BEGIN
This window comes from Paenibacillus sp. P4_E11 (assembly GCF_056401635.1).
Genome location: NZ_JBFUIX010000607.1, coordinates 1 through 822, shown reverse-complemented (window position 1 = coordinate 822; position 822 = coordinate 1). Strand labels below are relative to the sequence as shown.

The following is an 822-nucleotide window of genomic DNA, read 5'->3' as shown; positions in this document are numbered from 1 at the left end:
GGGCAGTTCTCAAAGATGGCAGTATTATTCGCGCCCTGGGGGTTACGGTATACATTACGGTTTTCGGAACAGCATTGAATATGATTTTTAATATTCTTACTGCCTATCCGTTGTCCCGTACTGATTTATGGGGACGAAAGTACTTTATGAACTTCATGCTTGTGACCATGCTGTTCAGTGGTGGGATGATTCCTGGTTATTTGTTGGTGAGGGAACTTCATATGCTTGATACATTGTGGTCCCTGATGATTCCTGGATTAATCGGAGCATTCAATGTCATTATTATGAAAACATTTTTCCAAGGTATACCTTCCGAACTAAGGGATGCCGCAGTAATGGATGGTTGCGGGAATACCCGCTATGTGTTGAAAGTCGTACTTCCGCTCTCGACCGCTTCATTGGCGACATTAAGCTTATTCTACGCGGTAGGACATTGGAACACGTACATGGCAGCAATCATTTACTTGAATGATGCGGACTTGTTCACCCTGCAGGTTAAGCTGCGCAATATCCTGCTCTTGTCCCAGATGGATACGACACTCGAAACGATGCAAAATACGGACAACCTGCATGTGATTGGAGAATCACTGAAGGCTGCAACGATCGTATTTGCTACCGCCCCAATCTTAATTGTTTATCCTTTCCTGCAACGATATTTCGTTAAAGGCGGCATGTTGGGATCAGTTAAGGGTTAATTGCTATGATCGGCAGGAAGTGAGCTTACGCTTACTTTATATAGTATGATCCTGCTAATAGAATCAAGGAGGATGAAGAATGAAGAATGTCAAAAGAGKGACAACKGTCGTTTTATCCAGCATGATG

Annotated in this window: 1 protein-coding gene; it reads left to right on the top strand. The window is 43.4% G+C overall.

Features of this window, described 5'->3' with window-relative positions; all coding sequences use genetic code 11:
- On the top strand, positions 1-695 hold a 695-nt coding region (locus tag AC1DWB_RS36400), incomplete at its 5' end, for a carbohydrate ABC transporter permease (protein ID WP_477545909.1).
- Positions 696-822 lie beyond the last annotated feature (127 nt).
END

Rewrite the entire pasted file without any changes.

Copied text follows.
This window comes from Paenibacillus sp. P4_E11 (assembly GCF_056401635.1).
Genome location: NZ_JBFUIX010000607.1, coordinates 1 through 822, shown reverse-complemented (window position 1 = coordinate 822; position 822 = coordinate 1). Strand labels below are relative to the sequence as shown.

The following is an 822-nucleotide window of genomic DNA, read 5'->3' as shown; positions in this document are numbered from 1 at the left end:
GGGCAGTTCTCAAAGATGGCAGTATTATTCGCGCCCTGGGGGTTACGGTATACATTACGGTTTTCGGAACAGCATTGAATATGATTTTTAATATTCTTACTGCCTATCCGTTGTCCCGTACTGATTTATGGGGACGAAAGTACTTTATGAACTTCATGCTTGTGACCATGCTGTTCAGTGGTGGGATGATTCCTGGTTATTTGTTGGTGAGGGAACTTCATATGCTTGATACATTGTGGTCCCTGATGATTCCTGGATTAATCGGAGCATTCAATGTCATTATTATGAAAACATTTTTCCAAGGTATACCTTCCGAACTAAGGGATGCCGCAGTAATGGATGGTTGCGGGAATACCCGCTATGTGTTGAAAGTCGTACTTCCGCTCTCGACCGCTTCATTGGCGACATTAAGCTTATTCTACGCGGTAGGACATTGGAACACGTACATGGCAGCAATCATTTACTTGAATGATGCGGACTTGTTCACCCTGCAGGTTAAGCTGCGCAATATCCTGCTCTTGTCCCAGATGGATACGACACTCGAAACGATGCAAAATACGGACAACCTGCATGTGATTGGAGAATCACTGAAGGCTGCAACGATCGTATTTGCTACCGCCCCAATCTTAATTGTTTATCCTTTCCTGCAACGATATTTCGTTAAAGGCGGCATGTTGGGATCAGTTAAGGGTTAATTGCTATGATCGGCAGGAAGTGAGCTTACGCTTACTTTATATAGTATGATCCTGCTAATAGAATCAAGGAGGATGAAGAATGAAGAATGTCAAAAGAGKGACAACKGTCGTTTTATCCAGCATGATG

Annotated in this window: 1 protein-coding gene; it reads left to right on the top strand. The window is 43.4% G+C overall.

Features of this window, described 5'->3' with window-relative positions; all coding sequences use genetic code 11:
- On the top strand, positions 1-695 hold a 695-nt coding region (locus tag AC1DWB_RS36400), incomplete at its 5' end, for a carbohydrate ABC transporter permease (protein ID WP_477545909.1).
- Positions 696-822 lie beyond the last annotated feature (127 nt).